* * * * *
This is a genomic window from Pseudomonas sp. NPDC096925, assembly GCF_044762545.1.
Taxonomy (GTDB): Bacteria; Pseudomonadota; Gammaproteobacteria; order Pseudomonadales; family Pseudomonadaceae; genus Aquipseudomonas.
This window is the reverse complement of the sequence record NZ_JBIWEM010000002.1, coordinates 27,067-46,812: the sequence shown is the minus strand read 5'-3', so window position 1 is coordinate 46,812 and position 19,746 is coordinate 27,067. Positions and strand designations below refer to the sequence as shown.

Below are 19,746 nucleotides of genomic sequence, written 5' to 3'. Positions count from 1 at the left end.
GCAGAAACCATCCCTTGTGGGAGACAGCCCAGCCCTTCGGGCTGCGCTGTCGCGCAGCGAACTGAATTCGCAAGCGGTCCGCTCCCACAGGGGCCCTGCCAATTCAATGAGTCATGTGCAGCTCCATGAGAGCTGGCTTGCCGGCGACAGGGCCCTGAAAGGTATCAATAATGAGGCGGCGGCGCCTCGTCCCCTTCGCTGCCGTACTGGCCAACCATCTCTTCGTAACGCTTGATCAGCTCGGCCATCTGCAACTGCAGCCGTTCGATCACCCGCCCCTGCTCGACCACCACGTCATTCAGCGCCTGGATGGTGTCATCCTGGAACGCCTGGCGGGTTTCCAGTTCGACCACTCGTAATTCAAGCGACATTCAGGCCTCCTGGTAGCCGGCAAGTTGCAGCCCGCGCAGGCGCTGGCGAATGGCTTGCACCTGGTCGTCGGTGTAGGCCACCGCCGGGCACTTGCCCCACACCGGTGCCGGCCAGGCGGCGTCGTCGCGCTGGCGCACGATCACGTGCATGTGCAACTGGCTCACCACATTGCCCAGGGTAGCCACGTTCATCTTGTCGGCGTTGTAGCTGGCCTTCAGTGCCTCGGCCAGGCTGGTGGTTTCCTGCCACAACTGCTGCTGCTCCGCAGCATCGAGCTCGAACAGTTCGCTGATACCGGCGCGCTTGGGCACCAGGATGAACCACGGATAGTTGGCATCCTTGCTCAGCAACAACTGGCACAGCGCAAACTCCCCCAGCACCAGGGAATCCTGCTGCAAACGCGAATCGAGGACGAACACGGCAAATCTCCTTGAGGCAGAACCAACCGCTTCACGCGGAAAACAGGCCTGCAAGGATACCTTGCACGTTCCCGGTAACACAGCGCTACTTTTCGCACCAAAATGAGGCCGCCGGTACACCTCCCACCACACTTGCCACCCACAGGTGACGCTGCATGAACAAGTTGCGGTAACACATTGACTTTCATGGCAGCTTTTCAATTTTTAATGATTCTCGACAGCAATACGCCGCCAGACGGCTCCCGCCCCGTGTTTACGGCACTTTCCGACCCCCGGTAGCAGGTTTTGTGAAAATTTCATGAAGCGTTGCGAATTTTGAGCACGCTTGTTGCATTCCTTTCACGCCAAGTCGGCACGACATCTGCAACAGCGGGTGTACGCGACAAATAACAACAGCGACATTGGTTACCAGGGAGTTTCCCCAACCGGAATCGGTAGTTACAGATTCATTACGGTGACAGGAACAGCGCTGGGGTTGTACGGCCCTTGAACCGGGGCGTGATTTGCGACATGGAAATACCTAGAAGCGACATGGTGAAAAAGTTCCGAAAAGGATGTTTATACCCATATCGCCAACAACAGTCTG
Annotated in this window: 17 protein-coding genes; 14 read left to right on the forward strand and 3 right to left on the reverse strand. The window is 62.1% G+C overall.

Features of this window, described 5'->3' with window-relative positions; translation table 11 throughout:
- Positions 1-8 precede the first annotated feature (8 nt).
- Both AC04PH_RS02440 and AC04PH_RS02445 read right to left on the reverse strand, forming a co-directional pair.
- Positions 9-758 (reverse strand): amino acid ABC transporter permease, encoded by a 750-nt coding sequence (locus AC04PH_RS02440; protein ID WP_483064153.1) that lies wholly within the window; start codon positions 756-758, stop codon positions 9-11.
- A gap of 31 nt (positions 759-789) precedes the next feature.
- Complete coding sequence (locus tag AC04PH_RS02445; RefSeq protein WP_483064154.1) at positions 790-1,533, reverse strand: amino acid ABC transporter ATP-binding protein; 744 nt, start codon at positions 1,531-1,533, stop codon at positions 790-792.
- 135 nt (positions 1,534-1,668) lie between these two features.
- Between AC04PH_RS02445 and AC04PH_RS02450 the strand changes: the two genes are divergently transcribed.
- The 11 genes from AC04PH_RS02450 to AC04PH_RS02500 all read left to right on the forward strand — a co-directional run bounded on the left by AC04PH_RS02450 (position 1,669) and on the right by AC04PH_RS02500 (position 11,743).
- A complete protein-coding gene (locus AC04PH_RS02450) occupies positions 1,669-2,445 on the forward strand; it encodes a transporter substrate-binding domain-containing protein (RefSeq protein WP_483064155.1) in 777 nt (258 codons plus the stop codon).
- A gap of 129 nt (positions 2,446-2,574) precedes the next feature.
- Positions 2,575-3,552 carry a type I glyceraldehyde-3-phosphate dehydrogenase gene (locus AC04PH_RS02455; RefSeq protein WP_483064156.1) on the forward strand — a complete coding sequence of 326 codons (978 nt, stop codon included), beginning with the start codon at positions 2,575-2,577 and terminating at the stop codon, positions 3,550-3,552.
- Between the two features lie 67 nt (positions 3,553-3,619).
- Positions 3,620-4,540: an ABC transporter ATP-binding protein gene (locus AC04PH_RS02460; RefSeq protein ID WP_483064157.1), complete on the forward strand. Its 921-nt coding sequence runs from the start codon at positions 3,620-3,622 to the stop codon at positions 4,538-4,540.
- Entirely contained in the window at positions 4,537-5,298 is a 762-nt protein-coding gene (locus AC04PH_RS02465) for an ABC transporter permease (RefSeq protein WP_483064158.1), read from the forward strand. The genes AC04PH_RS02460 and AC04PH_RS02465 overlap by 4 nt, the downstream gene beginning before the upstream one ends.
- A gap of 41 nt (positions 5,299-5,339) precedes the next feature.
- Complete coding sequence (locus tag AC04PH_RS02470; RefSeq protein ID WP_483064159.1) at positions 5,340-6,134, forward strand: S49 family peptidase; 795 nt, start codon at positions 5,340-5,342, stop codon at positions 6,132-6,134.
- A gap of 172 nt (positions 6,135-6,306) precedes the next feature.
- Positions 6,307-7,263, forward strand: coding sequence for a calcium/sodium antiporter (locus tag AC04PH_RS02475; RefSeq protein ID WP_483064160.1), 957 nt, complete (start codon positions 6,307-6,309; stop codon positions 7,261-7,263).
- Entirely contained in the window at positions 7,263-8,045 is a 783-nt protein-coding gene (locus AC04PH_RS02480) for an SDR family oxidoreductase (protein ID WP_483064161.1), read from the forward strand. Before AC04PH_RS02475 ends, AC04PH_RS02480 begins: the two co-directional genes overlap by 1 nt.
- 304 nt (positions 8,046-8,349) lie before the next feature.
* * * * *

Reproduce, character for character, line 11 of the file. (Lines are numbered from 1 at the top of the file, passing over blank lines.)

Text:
- A gap of 31 nt (positions 759-789) precedes the next feature.